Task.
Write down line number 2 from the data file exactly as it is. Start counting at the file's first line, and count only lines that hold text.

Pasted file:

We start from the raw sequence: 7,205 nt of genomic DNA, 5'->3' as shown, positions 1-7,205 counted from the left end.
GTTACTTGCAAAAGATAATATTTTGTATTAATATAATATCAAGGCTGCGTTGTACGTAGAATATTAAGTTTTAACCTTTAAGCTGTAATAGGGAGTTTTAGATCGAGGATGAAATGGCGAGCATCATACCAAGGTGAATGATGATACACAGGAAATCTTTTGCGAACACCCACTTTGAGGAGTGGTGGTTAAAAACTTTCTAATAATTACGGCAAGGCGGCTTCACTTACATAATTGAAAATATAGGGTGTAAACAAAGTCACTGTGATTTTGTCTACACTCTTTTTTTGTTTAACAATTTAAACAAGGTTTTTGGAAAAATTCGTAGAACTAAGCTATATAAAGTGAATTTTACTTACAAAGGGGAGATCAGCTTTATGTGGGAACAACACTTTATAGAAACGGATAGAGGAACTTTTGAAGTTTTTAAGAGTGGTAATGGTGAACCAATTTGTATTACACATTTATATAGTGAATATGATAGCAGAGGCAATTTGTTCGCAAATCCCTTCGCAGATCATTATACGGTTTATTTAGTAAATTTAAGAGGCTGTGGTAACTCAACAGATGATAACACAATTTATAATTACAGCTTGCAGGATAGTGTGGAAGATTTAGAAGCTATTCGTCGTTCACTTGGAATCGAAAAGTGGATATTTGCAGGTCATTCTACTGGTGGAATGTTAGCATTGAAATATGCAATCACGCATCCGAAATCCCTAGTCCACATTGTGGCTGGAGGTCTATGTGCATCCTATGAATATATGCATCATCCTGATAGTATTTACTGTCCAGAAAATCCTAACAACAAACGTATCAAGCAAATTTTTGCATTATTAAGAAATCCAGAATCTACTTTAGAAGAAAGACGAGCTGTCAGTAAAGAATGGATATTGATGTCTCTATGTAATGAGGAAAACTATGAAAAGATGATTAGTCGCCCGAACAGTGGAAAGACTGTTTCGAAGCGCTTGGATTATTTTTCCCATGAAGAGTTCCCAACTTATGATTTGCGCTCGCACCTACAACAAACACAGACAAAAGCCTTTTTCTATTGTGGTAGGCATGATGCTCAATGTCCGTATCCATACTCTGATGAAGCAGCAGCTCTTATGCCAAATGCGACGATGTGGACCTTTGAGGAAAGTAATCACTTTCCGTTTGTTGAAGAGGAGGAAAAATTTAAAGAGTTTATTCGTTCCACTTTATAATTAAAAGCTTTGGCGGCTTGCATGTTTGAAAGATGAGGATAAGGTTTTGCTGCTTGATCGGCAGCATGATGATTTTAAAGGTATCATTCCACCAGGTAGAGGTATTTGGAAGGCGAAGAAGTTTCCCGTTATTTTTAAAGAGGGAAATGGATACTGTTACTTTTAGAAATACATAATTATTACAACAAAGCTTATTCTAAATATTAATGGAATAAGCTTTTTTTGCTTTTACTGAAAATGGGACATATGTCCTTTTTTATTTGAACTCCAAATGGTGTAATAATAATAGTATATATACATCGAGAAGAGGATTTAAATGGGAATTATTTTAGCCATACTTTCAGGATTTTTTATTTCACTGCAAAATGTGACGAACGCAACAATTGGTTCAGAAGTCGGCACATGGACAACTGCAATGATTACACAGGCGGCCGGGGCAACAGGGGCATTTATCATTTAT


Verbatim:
GTTACTTGCAAAAGATAATATTTTGTATTAATATAATATCAAGGCTGCGTTGTACGTAGAATATTAAGTTTTAACCTTTAAGCTGTAATAGGGAGTTTTAGATCGAGGATGAAATGGCGAGCATCATACCAAGGTGAATGATGATACACAGGAAATCTTTTGCGAACACCCACTTTGAGGAGTGGTGGTTAAAAACTTTCTAATAATTACGGCAAGGCGGCTTCACTTACATAATTGAAAATATAGGGTGTAAACAAAGTCACTGTGATTTTGTCTACACTCTTTTTTTGTTTAACAATTTAAACAAGGTTTTTGGAAAAATTCGTAGAACTAAGCTATATAAAGTGAATTTTACTTACAAAGGGGAGATCAGCTTTATGTGGGAACAACACTTTATAGAAACGGATAGAGGAACTTTTGAAGTTTTTAAGAGTGGTAATGGTGAACCAATTTGTATTACACATTTATATAGTGAATATGATAGCAGAGGCAATTTGTTCGCAAATCCCTTCGCAGATCATTATACGGTTTATTTAGTAAATTTAAGAGGCTGTGGTAACTCAACAGATGATAACACAATTTATAATTACAGCTTGCAGGATAGTGTGGAAGATTTAGAAGCTATTCGTCGTTCACTTGGAATCGAAAAGTGGATATTTGCAGGTCATTCTACTGGTGGAATGTTAGCATTGAAATATGCAATCACGCATCCGAAATCCCTAGTCCACATTGTGGCTGGAGGTCTATGTGCATCCTATGAATATATGCATCATCCTGATAGTATTTACTGTCCAGAAAATCCTAACAACAAACGTATCAAGCAAATTTTTGCATTATTAAGAAATCCAGAATCTACTTTAGAAGAAAGACGAGCTGTCAGTAAAGAATGGATATTGATGTCTCTATGTAATGAGGAAAACTATGAAAAGATGATTAGTCGCCCGAACAGTGGAAAGACTGTTTCGAAGCGCTTGGATTATTTTTCCCATGAAGAGTTCCCAACTTATGATTTGCGCTCGCACCTACAACAAACACAGACAAAAGCCTTTTTCTATTGTGGTAGGCATGATGCTCAATGTCCGTATCCATACTCTGATGAAGCAGCAGCTCTTATGCCAAATGCGACGATGTGGACCTTTGAGGAAAGTAATCACTTTCCGTTTGTTGAAGAGGAGGAAAAATTTAAAGAGTTTATTCGTTCCACTTTATAATTAAAAGCTTTGGCGGCTTGCATGTTTGAAAGATGAGGATAAGGTTTTGCTGCTTGATCGGCAGCATGATGATTTTAAAGGTATCATTCCACCAGGTAGAGGTATTTGGAAGGCGAAGAAGTTTCCCGTTATTTTTAAAGAGGGAAATGGATACTGTTACTTTTAGAAATACATAATTATTACAACAAAGCTTATTCTAAATATTAATGGAATAAGCTTTTTTTGCTTTTACTGAAAATGGGACATATGTCCTTTTTTATTTGAACTCCAAATGGTGTAATAATAATAGTATATATACATCGAGAAGAGGATTTAAATGGGAATTATTTTAGCCATACTTTCAGGATTTTTTATTTCACTGCAAAATGTGACGAACGCAACAATTGGTTCAGAAGTCGGCACATGGACAACTGCAATGATTACACAGGCGGCCGGGGCAACAGGGGCATTTATCATTTAT